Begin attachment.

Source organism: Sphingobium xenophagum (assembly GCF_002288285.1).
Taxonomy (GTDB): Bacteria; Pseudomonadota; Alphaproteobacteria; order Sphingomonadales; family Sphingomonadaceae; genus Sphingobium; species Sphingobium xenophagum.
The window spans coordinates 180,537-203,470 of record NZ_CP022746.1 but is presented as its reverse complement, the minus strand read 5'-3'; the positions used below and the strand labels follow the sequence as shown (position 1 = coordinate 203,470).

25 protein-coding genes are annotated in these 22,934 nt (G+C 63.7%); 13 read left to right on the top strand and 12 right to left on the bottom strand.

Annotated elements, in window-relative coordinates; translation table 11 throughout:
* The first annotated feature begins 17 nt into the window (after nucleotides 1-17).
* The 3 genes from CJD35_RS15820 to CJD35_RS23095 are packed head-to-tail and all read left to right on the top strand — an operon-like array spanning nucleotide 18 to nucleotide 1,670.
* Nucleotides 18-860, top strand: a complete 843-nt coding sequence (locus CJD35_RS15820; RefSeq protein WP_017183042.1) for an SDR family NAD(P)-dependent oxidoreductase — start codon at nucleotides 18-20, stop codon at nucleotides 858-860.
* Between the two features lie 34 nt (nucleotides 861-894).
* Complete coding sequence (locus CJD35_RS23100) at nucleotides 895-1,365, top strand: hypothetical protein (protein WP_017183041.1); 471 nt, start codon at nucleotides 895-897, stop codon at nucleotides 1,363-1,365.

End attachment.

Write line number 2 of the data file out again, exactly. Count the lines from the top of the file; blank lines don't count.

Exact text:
Taxonomy (GTDB): Bacteria; Pseudomonadota; Alphaproteobacteria; order Sphingomonadales; family Sphingomonadaceae; genus Sphingobium; species Sphingobium xenophagum.